Ruth Davidson has dismissed reports that the Scottish Conservatives may break away from the UK Tory party.
She tweeted that she fought a leadership campaign opposing the idea of a separate Scottish Conservative organisation.
A report by The Daily Telegraph claimed Ms Davidson’s aides were working on a deal that would split the group.
Ms Davidson said the report was “b****cks”.
The Scottish Conservatives gained 12 seats in the general election, even as the UK party lost its overall majority. It was the Scottish Tories’ best result for more than three decades.
Following the leader’s statements, a spokesperson for her said: “The reality is that the party in Scotland already has autonomy and has done for the last few years. We set out our own policy, we pick our own candidates, and we run the party to our own rules in Scotland.
“As with any party after an election, we will take time over the next few months to assess how we go forward.”
Ms Davidson had opposed a plan to split the party by rival Murdo Fraser when she was elected as leader of the Scottish Conservatives in 2011.
Speaking on BBC Radio Scotland’s Good Morning Scotland programme, Mr Fraser said: “I saw that piece in the Telegraph with some interest and it rang some bells for some things I said a few years ago but I’m assured that there’s not a lot of truth in this particular story.”
Ms Davidson has said she has received assurances from the Prime Minister over gay rights, should the Tories do a deal with the Democratic Unionist Party. She has urged Ms May to put the economy first by pursuing an “open” Brexit.
Mr Fraser said having a larger group of MPs in Westminster would “make a huge difference” to the influence of the Scottish Conservatives on issues including Brexit.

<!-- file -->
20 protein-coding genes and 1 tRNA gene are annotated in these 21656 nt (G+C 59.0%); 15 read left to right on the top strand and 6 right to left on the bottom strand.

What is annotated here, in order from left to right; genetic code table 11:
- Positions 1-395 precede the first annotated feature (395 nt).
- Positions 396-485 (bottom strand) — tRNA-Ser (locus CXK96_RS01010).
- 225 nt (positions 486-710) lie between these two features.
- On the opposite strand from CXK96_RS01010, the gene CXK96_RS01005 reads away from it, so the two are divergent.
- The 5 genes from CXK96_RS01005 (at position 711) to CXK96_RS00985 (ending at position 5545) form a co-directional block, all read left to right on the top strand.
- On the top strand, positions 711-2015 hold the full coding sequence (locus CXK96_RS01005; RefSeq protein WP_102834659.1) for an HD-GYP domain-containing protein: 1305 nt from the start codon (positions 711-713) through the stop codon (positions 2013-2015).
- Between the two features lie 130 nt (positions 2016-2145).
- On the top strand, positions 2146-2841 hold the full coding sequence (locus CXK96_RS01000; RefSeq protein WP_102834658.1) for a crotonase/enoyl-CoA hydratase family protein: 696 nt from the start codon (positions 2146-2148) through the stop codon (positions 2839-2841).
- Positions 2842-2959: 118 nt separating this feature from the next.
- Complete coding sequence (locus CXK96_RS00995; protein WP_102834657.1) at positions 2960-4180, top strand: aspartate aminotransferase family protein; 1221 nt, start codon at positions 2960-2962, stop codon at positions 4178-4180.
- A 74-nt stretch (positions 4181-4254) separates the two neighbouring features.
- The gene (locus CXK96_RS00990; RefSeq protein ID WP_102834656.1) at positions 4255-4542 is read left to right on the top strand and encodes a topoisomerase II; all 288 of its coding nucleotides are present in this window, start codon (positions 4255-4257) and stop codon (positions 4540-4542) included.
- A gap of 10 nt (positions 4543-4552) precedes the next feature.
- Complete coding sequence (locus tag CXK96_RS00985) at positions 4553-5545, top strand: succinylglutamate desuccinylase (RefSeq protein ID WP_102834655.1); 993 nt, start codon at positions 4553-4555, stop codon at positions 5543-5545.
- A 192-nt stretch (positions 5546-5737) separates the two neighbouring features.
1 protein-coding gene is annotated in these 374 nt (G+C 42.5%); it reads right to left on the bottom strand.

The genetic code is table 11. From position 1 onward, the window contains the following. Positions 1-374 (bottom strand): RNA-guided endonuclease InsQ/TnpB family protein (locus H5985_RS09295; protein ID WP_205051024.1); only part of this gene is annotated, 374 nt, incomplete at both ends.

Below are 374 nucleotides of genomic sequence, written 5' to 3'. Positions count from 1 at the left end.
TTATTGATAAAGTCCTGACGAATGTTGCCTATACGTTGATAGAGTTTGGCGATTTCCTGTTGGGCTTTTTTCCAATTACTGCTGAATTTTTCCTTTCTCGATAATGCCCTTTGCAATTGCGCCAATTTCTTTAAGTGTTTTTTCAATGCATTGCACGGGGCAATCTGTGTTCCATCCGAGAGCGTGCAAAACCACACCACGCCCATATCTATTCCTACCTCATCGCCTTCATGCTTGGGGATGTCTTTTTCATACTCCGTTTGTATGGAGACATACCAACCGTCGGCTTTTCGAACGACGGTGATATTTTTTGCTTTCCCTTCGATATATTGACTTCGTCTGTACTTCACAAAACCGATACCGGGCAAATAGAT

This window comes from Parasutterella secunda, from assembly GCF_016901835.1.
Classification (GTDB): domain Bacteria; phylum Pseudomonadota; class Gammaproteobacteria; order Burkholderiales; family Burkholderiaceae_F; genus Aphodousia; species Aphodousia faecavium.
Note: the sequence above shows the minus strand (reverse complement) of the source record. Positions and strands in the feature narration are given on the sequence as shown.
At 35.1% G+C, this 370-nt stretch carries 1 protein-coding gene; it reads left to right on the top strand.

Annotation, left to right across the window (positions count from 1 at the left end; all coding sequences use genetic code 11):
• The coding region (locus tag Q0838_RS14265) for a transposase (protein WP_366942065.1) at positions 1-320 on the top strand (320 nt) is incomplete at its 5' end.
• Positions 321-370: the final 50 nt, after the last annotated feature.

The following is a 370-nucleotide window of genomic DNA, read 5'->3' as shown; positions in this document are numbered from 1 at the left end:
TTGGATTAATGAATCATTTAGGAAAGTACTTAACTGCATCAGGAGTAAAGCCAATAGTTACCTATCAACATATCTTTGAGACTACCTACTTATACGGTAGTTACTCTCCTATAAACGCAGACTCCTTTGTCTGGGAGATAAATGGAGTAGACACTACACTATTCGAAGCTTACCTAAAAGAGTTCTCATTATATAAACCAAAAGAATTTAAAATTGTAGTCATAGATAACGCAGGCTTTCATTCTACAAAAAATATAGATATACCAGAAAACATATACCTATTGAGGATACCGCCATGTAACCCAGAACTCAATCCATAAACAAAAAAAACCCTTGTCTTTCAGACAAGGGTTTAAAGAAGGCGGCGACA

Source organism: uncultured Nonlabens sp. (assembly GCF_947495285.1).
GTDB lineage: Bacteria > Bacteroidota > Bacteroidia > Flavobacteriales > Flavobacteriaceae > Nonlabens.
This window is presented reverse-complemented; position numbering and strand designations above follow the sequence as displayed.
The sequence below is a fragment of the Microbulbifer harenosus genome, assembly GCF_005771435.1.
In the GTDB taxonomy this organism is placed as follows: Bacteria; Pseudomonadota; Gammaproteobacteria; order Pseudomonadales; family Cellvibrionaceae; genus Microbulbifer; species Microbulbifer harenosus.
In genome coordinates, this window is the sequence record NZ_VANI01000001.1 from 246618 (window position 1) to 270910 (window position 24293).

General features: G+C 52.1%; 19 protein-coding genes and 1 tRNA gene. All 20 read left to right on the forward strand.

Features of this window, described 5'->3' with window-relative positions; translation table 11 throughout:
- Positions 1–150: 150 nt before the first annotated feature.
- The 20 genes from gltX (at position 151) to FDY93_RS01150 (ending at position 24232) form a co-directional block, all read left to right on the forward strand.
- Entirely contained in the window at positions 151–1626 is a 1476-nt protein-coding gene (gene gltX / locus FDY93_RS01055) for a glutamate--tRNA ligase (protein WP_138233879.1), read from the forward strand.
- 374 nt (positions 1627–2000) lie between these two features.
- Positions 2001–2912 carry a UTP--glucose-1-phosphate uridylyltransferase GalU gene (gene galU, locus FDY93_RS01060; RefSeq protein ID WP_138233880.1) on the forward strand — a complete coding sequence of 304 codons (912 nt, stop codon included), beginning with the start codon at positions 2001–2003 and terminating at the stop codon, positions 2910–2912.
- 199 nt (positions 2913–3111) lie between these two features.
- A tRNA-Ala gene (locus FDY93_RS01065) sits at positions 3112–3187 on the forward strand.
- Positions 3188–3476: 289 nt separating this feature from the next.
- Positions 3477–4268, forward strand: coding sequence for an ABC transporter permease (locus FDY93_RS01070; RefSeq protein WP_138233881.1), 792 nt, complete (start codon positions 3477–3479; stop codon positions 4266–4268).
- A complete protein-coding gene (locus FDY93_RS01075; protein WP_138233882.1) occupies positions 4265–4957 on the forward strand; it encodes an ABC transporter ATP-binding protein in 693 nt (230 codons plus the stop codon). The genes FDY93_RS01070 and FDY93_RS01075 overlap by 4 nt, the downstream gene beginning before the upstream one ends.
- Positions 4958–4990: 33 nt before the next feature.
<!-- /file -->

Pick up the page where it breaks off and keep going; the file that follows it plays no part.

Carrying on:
“What you’ll see is the new group of Scottish Conservatives arguing for what is in the interest of Scottish communities and Scottish business,” he said.
“I think we can have a tremendous amount of leverage.”
He repeated calls for the SNP to drop the prospect of another independence referendum in the wake of the party losing 21 Westminster seats, including those of former first minister Alex Salmond and SNP deputy leader Angus Robertson.
First Minister Nicola Sturgeon has conceded her plans for a second vote were “undoubtedly” a factor in the outcome and has said she will reflect on the results.
Scotland’s Finance and Constitution Secretary Derek Mackay, who directed the SNP’s election campaign, told the same programme: “The First Minister has said that she’ll reflect on the result but the fact that another Tory government that Scotland has not elected will rule over us with policies that Scotland just doesn’t support I think has been another lesson on why Scotland should have a choice.
“Of course we’ll listen and reflect, it’s too premature to say what we’ll do next around that.”
Press Association contributed to this report
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